Reflections on John Calvin in a Time of Culture War
Series: Graven Images
- ISBN: 9780739193594
- Published By: Lexington Books
- Published: September 2016
In this book, Carl J. Rasmussen argues that John Calvin would reject the theological rationales (e.g., worldview thinking, virtue ethics, natural law) of Evangelicals and Catholics Together (ECT) for their stance in the current American culture war. First of all, Rasmussen states that for Calvin, “faith is a divine activity, belief is a human activity” (70). In addition to this, by asserting that “for Calvin faith is ineffable, beyond the capacity of language to express it or of our minds to grasp it” (11), Rasmussen maintains that faith is neither a coherent set of beliefs that modern and postmodern theologians (e.g., respectively Alvin Plantinga and George Lindbeck) assume nor a comprehensive worldview on which Abraham Kuyper and the ECT base their public theology. Second, against ECT’s attempt to revive virtue ethics, Rasmussen finds in Calvin’s theology of the cross that Christian virtue is impossible or hypocritical if presumed, and thus the fruit of sanctification is “not a life of virtue but a life lived for others” (14). Third, Rasmussen, dissecting ECT’s involvement in civil matters in terms of John Courtney Murray’s natural law theory (i.e., the jurisdiction of the church or individual conscience over the natural law), provides Calvin’s doctrine of natural law as a critique to Murray’s. For Calvin, “government has exclusive jurisdiction to interpret the natural law and to instantiate it in human law. Neither the individual conscience nor even the church has any such authority” (114). According to Rasmussen, however, Calvin would affirm ECT’s spiritual ecumenism because of his view of the church as catholic.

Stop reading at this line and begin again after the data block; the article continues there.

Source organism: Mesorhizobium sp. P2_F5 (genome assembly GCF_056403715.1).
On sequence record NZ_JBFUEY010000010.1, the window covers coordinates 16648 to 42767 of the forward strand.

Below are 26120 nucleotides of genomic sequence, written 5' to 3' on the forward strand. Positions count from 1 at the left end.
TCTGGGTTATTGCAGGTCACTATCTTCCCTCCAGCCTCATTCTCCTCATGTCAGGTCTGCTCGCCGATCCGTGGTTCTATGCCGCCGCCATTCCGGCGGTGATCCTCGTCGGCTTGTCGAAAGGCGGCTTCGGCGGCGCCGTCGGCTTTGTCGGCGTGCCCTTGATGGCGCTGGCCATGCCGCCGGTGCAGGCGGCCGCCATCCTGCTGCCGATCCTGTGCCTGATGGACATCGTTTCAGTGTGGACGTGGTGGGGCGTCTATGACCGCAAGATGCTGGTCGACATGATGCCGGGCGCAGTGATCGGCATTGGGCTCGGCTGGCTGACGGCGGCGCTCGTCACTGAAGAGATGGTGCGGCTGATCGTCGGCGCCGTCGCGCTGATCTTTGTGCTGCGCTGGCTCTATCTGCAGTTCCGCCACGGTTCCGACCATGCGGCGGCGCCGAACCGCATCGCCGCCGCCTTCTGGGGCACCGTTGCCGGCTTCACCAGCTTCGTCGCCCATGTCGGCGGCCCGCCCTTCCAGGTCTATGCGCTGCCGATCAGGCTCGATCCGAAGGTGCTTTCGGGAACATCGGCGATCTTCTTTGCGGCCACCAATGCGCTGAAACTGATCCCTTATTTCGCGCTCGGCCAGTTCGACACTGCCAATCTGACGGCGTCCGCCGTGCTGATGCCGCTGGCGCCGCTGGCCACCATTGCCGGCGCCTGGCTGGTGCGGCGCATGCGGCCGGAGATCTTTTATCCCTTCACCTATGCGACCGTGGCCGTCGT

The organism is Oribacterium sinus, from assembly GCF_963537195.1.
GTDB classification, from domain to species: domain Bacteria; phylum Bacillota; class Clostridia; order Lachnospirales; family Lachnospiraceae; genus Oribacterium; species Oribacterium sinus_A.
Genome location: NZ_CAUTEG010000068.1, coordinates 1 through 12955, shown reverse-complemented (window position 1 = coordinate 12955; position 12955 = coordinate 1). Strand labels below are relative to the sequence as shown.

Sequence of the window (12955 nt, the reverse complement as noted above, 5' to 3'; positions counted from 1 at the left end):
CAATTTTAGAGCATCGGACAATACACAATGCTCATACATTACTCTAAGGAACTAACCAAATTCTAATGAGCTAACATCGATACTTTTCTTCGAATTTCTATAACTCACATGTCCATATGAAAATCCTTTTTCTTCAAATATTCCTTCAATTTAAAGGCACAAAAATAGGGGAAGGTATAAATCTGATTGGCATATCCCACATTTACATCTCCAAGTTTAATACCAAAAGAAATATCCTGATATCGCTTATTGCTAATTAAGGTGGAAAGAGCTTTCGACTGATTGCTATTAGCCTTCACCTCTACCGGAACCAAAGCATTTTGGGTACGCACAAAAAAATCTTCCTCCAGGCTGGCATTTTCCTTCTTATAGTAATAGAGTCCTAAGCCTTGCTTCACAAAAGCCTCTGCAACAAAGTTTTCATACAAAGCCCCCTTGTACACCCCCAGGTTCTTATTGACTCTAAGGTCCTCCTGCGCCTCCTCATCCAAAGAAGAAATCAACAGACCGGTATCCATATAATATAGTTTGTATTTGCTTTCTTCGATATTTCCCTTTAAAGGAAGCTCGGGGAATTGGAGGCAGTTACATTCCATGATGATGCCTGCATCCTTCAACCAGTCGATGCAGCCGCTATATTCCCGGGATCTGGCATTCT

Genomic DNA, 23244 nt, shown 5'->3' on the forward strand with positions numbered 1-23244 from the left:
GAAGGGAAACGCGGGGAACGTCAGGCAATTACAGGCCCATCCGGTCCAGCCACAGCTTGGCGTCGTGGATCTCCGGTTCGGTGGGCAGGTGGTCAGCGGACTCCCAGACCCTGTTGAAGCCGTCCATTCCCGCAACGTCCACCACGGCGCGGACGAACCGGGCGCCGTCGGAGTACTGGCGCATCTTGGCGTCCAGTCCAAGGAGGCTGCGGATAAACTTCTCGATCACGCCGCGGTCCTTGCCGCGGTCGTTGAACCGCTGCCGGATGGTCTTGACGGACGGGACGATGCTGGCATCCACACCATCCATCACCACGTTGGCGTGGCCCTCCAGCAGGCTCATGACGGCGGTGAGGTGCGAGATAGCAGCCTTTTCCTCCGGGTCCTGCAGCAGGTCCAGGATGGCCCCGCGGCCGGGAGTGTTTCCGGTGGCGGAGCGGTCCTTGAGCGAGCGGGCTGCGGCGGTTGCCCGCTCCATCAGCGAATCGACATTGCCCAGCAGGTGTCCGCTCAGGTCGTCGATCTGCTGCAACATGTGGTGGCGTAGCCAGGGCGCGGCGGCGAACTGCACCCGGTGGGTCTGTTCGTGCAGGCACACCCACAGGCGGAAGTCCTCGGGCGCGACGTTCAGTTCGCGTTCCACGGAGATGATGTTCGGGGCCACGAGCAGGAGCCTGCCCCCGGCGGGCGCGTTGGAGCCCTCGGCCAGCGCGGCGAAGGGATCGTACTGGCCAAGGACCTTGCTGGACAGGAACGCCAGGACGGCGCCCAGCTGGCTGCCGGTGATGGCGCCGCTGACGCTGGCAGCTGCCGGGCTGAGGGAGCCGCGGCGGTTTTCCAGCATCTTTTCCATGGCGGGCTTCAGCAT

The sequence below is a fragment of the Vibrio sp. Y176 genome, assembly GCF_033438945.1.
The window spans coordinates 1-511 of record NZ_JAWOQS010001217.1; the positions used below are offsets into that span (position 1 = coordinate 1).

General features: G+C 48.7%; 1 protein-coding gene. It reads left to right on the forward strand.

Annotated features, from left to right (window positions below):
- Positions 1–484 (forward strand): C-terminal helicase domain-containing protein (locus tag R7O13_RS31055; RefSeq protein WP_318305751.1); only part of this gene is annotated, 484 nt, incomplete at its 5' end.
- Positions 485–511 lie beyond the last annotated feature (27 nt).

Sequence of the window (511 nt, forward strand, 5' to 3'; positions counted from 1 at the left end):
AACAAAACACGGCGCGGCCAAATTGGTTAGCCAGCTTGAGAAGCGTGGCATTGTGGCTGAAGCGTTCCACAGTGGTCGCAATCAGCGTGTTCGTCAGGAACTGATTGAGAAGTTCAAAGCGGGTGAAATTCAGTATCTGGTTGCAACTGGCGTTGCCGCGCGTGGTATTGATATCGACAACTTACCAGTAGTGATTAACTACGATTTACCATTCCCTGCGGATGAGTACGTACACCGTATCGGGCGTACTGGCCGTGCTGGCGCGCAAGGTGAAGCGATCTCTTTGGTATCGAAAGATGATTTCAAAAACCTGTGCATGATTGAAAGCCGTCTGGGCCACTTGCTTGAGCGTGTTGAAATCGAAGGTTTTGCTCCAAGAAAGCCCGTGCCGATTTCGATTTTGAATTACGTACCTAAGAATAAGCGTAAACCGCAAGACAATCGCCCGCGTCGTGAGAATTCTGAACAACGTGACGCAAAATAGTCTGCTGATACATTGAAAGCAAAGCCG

Despite Rasmussen’s insightful interpretations of both Calvin’s texts and the American culture war, this book leaves something to be desired. By making no attempt to place Calvin’s notion of faith in its historical context or to examine its possible development, Rasmussen hastily creates a dogmatic account of “Calvin’s understanding of faith beyond recognition” (60). It is true that Calvin considers faith as being much higher than human understanding, but most of studies of Calvin’s notion of faith conclude that Calvin could not conceive of faith apart from knowledge. Calvin used terms like “knowledge” (cognitio), “recognition” (agnitio), and “science” (scientia) for faith (see, for example, R. T. Kendall, Calvin and English Calvinism to 1649, Oxford University Press, 1978, 19).
Rasmussen intentionally ignores the intellectual element of faith in Calvin’s terms because of his hypothesis that a comprehensive belief system expressed in logical form distorts Calvin’s notion of faith beyond recognition. In addition to this, reflecting Karl Barth’s criticism of virtue (conscientia) ethics and natural law theory, Rasmussen considers virtue a Stoic, not a biblical concept. This is problematic because a virtue concept leads “the elect to justify themselves or to judge others” (94). In his commentary on Seneca (Calvin, DeClementia I.i), however, Calvin admires the Stoics for their virtue ethics, distinguishing Stoic virtue from Christian true virtue. In addition, in his commentary on Romans 2, Calvin argues that God implanted in the conscience of all human beings a fundamental conception of vice and virtue, as well as justice and injustice. In this sense, Calvin would prefer Murray’s natural law theory to Rasmussen’s.
Overall, I can not understand why Rasmussen would suggest that Calvin is “the best single authority” for the ECT initiative (5). In fact, the ECT has rarely employed Calvin for their public theology. More specifically, why should we follow Rasmussen’s Barthian reading of Calvin? If we or the ECT slavishly followed Rasmussen, it would be a “monstrous fiction,” as his title suggests.
Eundeuk Kim is a doctoral candidate in Systematic Theoloyg at the Calvin Theological Seminary.Eundeuk KimDate Of Review:June 16, 2018